In the case of fixed income, currencies and commodities, the median expected cost was 3.5 basis points, equating to €350,000 on the same notional amount. The report’s survey also showed that 75% of respondents expected to source relatively less research from the sell-side after the introduction of Mifid II.

Since it is likely that discretionary managers will need access to research under the new Mifid II regime, they may either opt for research that doesn’t need to be paid for, or choose “lower quality" research, Tan noted.

“Both options run the risk of generating lower performance. Either way, a smaller player is likely to get pushed out,” she predicted.

However, the new rules are unlikely to impact the businesses of wealth managers operating in Asia equally, noted Nikhil Dama, manager at wealth industry consultancy Scorpio Partnership.

“Large European private banks have no choice but to implement Mifid-compliant processes and systems. which will increase their operating costs even in Asia,” he agreed.

But regional Asian wealth managers that don’t have many dealings with European securities or European funds might not feel the same pressure to convert all their processes and systems to become Mifid II compliant, he noted.

Rhodri Preece, head of capital markets policy for Europe, Middle East and Asia at CFA Institute, shares that sentiment. 

"The impact on costs will likely depend on what proportion of the portfolio is invested in Europe, as well as the asset classes being invested in," he told AsianInvestor.

Seeking a DPM push

The DPM business of private banks in Asia remains relatively small—accounting for less than 6% of the AUM of Asia’s private banking industry, according to experts.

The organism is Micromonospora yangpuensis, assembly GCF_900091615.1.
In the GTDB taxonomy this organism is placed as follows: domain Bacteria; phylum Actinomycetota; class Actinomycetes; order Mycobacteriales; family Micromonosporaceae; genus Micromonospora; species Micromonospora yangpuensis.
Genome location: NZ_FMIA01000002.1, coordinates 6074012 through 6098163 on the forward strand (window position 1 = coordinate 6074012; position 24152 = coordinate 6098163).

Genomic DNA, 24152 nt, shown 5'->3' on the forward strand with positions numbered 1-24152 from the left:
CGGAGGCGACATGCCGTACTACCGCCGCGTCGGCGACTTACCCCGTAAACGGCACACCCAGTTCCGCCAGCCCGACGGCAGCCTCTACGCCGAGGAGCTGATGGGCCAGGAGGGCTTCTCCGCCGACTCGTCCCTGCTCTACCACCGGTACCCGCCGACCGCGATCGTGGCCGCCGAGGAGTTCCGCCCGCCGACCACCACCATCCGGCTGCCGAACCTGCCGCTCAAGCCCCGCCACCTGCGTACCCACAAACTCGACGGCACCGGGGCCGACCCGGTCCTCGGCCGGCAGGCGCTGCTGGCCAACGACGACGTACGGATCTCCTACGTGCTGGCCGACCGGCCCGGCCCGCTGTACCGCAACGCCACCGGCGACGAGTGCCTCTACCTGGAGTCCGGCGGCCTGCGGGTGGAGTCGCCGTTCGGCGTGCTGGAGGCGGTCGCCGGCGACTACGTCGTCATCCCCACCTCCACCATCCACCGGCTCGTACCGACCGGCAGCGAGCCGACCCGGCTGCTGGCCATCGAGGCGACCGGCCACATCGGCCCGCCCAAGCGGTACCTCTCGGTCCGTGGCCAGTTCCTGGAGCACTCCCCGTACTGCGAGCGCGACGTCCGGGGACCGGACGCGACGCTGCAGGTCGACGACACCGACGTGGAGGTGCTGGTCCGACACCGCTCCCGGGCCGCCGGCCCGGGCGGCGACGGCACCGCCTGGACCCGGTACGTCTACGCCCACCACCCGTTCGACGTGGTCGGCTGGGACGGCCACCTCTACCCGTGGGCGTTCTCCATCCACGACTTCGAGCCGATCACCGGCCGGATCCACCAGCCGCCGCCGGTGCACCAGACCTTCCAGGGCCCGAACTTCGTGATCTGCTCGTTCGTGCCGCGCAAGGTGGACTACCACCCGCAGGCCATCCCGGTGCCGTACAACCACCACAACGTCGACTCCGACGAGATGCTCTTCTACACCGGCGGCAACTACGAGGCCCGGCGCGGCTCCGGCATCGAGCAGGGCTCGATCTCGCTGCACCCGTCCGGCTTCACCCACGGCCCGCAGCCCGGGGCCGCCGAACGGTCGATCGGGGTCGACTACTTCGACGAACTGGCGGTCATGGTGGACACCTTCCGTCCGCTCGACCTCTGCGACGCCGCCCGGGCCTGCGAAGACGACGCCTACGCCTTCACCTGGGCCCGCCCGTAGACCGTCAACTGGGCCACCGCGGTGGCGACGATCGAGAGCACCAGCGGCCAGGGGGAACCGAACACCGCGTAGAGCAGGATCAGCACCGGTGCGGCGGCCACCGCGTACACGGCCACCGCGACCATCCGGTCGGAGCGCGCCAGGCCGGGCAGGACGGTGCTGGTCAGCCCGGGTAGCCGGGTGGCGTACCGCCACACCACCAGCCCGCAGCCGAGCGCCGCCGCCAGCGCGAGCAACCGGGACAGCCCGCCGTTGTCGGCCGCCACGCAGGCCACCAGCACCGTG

Boosting DPM levels remains high on the agenda of most private banks in the region, as they attempt to shift from offering traditional broking operations to becoming more fee-driven. But Credit Suisse’s Tan believes that it could take up to five years before the level of DPM as a percentage of total client AUM climbs into double digits.

She did not provide details on how much discretionary assets accounted for Credit Suisse's wealth management AUM in Asia, but said the bank’s regional DPM assets had grown 100% over the past three years.

Industry experts told AsianInvestor that Asian clients are charged, on average, around 1% on the assets they invest into discretionary mandates. Higher net worth clients might enjoy lower rates.

The new European rules are likely to add more pressure onto a private banking industry already under pressure due to intense competition for assets in Asia. As Dama noted, “Mifid will be a slow-churning challenge for Asia’s investment community.”

However, it is possible the new regime could be a net positive for private banking clients, said Philipp Bärtschi, Bank J Safra Sarasin’s chief investment officer. He pointed out to AsianInvestor that private banks will no longer be able to use client commissions to pay for research.

“At the margin, that is neutral to positive for clients," he told AsianInvestor.